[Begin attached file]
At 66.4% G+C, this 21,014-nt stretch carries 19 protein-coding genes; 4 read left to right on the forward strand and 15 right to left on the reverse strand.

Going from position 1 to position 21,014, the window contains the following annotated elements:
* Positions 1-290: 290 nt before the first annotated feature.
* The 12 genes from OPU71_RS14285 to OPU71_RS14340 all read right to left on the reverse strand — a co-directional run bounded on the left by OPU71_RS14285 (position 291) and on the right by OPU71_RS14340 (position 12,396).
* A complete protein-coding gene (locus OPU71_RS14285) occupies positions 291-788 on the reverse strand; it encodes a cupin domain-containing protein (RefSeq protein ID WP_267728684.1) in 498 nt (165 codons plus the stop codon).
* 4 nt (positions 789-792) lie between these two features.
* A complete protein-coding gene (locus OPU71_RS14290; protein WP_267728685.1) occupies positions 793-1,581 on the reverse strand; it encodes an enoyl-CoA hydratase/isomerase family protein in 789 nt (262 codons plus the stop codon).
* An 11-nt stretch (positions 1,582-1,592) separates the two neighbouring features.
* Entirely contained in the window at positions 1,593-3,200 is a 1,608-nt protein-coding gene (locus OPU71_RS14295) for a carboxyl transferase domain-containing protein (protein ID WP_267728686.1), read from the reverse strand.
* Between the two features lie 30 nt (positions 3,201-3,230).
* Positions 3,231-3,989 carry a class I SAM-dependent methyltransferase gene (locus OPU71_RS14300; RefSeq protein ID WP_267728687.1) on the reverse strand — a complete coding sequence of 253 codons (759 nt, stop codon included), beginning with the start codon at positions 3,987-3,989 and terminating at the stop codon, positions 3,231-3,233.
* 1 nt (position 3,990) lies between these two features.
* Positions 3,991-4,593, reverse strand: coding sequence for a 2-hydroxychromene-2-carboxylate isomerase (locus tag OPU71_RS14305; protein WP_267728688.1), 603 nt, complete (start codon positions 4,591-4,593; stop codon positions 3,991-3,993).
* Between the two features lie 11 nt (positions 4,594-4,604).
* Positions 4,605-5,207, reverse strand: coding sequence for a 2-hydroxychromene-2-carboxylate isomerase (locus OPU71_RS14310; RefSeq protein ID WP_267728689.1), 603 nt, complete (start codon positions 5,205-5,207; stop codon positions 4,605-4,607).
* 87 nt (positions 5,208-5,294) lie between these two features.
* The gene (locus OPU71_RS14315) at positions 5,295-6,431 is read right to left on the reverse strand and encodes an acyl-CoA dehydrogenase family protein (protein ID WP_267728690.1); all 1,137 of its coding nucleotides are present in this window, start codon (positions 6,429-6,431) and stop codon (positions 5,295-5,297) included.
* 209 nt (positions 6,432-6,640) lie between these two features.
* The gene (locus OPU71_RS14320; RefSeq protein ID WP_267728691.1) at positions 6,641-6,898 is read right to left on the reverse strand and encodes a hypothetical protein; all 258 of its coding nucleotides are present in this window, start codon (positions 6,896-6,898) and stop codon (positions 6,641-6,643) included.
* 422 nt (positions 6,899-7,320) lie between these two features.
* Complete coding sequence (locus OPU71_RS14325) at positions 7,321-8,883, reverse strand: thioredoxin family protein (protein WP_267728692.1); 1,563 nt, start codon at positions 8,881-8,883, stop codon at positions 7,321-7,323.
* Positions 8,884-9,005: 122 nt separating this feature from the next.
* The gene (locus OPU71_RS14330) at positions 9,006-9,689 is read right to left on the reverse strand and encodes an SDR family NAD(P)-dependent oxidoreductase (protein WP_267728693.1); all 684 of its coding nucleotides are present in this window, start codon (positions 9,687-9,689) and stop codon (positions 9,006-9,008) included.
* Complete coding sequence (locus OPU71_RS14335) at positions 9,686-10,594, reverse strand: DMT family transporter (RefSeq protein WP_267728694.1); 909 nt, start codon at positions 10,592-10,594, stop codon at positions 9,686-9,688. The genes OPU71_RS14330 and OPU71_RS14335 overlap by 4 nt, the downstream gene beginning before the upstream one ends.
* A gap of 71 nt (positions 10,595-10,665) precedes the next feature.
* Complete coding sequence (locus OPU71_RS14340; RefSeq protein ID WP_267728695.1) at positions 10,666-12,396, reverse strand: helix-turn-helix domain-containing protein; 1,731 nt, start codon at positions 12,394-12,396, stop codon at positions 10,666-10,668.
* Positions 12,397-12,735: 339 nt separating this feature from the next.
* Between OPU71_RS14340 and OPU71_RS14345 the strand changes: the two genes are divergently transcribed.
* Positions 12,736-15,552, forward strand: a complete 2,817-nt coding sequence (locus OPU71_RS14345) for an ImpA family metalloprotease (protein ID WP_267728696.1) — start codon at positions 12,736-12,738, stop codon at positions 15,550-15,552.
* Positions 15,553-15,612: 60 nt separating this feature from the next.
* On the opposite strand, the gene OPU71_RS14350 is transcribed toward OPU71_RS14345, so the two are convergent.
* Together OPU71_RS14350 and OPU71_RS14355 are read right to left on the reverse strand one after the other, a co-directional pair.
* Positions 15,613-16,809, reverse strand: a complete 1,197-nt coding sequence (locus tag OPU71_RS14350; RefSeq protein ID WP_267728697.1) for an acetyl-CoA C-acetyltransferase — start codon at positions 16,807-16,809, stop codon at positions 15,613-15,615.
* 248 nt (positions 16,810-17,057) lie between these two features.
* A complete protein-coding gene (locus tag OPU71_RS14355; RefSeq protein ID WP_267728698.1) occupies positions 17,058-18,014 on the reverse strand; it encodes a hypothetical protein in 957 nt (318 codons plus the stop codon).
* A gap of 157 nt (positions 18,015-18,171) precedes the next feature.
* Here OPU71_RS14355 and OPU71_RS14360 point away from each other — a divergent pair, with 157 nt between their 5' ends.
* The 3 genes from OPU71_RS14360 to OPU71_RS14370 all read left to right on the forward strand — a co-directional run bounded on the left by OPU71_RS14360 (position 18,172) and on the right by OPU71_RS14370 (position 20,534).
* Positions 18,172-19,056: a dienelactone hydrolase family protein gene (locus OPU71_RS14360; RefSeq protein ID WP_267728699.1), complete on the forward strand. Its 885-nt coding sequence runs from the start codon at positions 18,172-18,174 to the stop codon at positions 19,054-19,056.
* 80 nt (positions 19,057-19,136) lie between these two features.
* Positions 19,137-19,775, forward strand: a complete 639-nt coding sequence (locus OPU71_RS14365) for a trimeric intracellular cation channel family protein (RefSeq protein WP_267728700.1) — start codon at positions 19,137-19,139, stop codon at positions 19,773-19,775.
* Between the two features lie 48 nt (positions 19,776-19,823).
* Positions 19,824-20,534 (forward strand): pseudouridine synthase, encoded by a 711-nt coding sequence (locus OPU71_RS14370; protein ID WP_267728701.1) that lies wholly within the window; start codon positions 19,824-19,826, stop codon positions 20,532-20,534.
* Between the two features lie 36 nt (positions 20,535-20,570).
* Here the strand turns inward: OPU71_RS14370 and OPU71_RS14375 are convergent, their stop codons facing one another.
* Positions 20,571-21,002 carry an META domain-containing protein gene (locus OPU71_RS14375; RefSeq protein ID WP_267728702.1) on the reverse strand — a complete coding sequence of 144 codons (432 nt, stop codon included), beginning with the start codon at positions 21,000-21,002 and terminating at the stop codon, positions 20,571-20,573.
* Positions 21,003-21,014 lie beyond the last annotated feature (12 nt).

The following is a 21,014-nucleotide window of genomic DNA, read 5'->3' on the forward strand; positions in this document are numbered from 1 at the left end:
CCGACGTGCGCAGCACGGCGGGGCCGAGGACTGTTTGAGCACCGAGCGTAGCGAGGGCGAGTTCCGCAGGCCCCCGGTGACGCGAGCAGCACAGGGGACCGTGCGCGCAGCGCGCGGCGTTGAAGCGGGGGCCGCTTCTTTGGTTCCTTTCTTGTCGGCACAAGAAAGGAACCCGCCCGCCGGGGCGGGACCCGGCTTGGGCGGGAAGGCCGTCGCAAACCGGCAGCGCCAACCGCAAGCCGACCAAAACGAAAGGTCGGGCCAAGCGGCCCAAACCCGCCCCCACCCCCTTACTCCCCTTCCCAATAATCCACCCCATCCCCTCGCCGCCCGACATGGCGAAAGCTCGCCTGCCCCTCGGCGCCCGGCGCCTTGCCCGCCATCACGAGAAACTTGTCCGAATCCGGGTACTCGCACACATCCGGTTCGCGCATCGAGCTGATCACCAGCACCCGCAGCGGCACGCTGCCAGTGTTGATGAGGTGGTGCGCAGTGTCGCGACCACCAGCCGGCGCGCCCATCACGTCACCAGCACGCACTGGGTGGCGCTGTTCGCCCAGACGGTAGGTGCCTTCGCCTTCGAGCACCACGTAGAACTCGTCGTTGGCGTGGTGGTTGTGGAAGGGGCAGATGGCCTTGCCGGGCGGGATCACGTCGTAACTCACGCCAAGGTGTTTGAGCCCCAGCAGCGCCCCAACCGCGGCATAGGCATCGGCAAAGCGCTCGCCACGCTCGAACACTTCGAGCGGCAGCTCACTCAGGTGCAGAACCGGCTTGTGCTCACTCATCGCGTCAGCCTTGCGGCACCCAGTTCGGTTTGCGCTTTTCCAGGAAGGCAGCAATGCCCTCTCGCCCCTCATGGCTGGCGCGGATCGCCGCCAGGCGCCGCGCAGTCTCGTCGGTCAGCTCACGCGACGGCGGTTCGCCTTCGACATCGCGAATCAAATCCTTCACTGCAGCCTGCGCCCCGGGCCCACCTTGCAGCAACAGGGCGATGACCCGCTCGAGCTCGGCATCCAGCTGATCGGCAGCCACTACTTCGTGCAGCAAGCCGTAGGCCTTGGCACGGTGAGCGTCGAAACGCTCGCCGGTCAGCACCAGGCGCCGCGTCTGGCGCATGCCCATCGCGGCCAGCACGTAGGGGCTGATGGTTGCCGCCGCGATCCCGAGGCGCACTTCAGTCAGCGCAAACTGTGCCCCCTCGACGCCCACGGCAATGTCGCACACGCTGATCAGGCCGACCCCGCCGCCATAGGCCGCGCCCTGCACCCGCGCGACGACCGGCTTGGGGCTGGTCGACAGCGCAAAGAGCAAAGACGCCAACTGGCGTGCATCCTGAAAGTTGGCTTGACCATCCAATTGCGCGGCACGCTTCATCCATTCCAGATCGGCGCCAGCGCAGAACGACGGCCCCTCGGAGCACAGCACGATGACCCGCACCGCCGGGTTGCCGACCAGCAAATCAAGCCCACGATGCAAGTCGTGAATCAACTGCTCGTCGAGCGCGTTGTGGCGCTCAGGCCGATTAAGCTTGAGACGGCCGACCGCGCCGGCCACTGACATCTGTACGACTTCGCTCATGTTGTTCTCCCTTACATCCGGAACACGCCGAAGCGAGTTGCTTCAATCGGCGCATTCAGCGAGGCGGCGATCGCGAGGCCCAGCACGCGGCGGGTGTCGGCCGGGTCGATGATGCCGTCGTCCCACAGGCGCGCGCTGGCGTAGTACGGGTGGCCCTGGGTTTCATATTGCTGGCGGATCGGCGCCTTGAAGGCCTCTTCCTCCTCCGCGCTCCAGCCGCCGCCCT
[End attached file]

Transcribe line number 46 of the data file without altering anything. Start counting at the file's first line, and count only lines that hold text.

* Positions 20,571-21,002 carry an META domain-containing protein gene (locus OPU71_RS14375; RefSeq protein ID WP_267728702.1) on the reverse strand — a complete coding sequence of 144 codons (432 nt, stop codon included), beginning with the start codon at positions 21,000-21,002 and terminating at the stop codon, positions 20,571-20,573.